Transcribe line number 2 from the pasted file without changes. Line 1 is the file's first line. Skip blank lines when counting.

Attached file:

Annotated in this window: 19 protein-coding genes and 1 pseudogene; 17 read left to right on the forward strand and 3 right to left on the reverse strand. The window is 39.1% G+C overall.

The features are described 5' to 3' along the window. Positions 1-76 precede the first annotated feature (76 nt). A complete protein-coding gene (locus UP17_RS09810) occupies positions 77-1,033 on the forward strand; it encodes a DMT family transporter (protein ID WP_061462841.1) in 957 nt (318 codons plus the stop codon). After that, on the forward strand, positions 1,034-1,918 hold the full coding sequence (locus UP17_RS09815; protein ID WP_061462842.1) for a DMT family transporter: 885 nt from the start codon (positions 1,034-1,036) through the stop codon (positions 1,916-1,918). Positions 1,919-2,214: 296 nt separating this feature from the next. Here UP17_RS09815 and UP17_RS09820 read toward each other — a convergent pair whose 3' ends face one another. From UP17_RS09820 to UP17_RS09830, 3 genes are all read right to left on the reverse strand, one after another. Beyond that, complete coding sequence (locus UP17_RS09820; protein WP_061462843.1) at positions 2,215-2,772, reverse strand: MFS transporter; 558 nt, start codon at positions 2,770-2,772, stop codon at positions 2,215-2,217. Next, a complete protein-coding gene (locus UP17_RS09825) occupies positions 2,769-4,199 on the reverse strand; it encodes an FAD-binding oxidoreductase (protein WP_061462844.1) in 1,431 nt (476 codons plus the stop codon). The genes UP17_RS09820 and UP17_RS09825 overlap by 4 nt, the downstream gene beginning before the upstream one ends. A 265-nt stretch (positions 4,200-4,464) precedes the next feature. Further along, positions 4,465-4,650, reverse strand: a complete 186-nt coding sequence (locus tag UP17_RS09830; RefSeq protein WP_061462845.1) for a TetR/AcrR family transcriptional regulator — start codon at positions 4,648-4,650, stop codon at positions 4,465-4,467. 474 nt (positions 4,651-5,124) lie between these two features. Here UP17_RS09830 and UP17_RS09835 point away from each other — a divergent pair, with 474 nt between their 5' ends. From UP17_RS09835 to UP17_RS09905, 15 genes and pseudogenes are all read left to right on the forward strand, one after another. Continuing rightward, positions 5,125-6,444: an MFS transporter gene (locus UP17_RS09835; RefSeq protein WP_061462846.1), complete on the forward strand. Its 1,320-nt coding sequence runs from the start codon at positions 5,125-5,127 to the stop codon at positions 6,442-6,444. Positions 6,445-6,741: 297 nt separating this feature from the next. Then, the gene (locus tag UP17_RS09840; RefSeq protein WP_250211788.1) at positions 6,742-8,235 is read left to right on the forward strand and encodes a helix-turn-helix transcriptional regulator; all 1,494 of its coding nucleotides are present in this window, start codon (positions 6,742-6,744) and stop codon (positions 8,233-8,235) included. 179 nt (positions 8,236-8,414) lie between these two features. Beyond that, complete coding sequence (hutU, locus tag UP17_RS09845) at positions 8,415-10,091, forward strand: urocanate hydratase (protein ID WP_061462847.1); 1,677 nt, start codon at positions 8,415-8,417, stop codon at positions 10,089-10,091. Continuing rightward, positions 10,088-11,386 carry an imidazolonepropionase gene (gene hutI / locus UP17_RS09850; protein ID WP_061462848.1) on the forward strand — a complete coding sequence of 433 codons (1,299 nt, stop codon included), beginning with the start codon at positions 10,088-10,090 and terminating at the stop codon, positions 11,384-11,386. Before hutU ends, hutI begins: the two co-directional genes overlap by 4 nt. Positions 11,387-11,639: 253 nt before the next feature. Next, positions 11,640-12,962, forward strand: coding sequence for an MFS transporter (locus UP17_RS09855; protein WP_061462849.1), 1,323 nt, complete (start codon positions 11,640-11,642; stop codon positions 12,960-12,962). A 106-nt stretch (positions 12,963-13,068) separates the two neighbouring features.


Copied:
The features are described 5' to 3' along the window. Positions 1-76 precede the first annotated feature (76 nt). A complete protein-coding gene (locus UP17_RS09810) occupies positions 77-1,033 on the forward strand; it encodes a DMT family transporter (protein ID WP_061462841.1) in 957 nt (318 codons plus the stop codon). After that, on the forward strand, positions 1,034-1,918 hold the full coding sequence (locus UP17_RS09815; protein ID WP_061462842.1) for a DMT family transporter: 885 nt from the start codon (positions 1,034-1,036) through the stop codon (positions 1,916-1,918). Positions 1,919-2,214: 296 nt separating this feature from the next. Here UP17_RS09815 and UP17_RS09820 read toward each other — a convergent pair whose 3' ends face one another. From UP17_RS09820 to UP17_RS09830, 3 genes are all read right to left on the reverse strand, one after another. Beyond that, complete coding sequence (locus UP17_RS09820; protein WP_061462843.1) at positions 2,215-2,772, reverse strand: MFS transporter; 558 nt, start codon at positions 2,770-2,772, stop codon at positions 2,215-2,217. Next, a complete protein-coding gene (locus UP17_RS09825) occupies positions 2,769-4,199 on the reverse strand; it encodes an FAD-binding oxidoreductase (protein WP_061462844.1) in 1,431 nt (476 codons plus the stop codon). The genes UP17_RS09820 and UP17_RS09825 overlap by 4 nt, the downstream gene beginning before the upstream one ends. A 265-nt stretch (positions 4,200-4,464) precedes the next feature. Further along, positions 4,465-4,650, reverse strand: a complete 186-nt coding sequence (locus tag UP17_RS09830; RefSeq protein WP_061462845.1) for a TetR/AcrR family transcriptional regulator — start codon at positions 4,648-4,650, stop codon at positions 4,465-4,467. 474 nt (positions 4,651-5,124) lie between these two features. Here UP17_RS09830 and UP17_RS09835 point away from each other — a divergent pair, with 474 nt between their 5' ends. From UP17_RS09835 to UP17_RS09905, 15 genes and pseudogenes are all read left to right on the forward strand, one after another. Continuing rightward, positions 5,125-6,444: an MFS transporter gene (locus UP17_RS09835; RefSeq protein WP_061462846.1), complete on the forward strand. Its 1,320-nt coding sequence runs from the start codon at positions 5,125-5,127 to the stop codon at positions 6,442-6,444. Positions 6,445-6,741: 297 nt separating this feature from the next. Then, the gene (locus tag UP17_RS09840; RefSeq protein WP_250211788.1) at positions 6,742-8,235 is read left to right on the forward strand and encodes a helix-turn-helix transcriptional regulator; all 1,494 of its coding nucleotides are present in this window, start codon (positions 6,742-6,744) and stop codon (positions 8,233-8,235) included. 179 nt (positions 8,236-8,414) lie between these two features. Beyond that, complete coding sequence (hutU, locus tag UP17_RS09845) at positions 8,415-10,091, forward strand: urocanate hydratase (protein ID WP_061462847.1); 1,677 nt, start codon at positions 8,415-8,417, stop codon at positions 10,089-10,091. Continuing rightward, positions 10,088-11,386 carry an imidazolonepropionase gene (gene hutI / locus UP17_RS09850; protein ID WP_061462848.1) on the forward strand — a complete coding sequence of 433 codons (1,299 nt, stop codon included), beginning with the start codon at positions 10,088-10,090 and terminating at the stop codon, positions 11,384-11,386. Before hutU ends, hutI begins: the two co-directional genes overlap by 4 nt. Positions 11,387-11,639: 253 nt before the next feature. Next, positions 11,640-12,962, forward strand: coding sequence for an MFS transporter (locus UP17_RS09855; protein WP_061462849.1), 1,323 nt, complete (start codon positions 11,640-11,642; stop codon positions 12,960-12,962). A 106-nt stretch (positions 12,963-13,068) separates the two neighbouring features.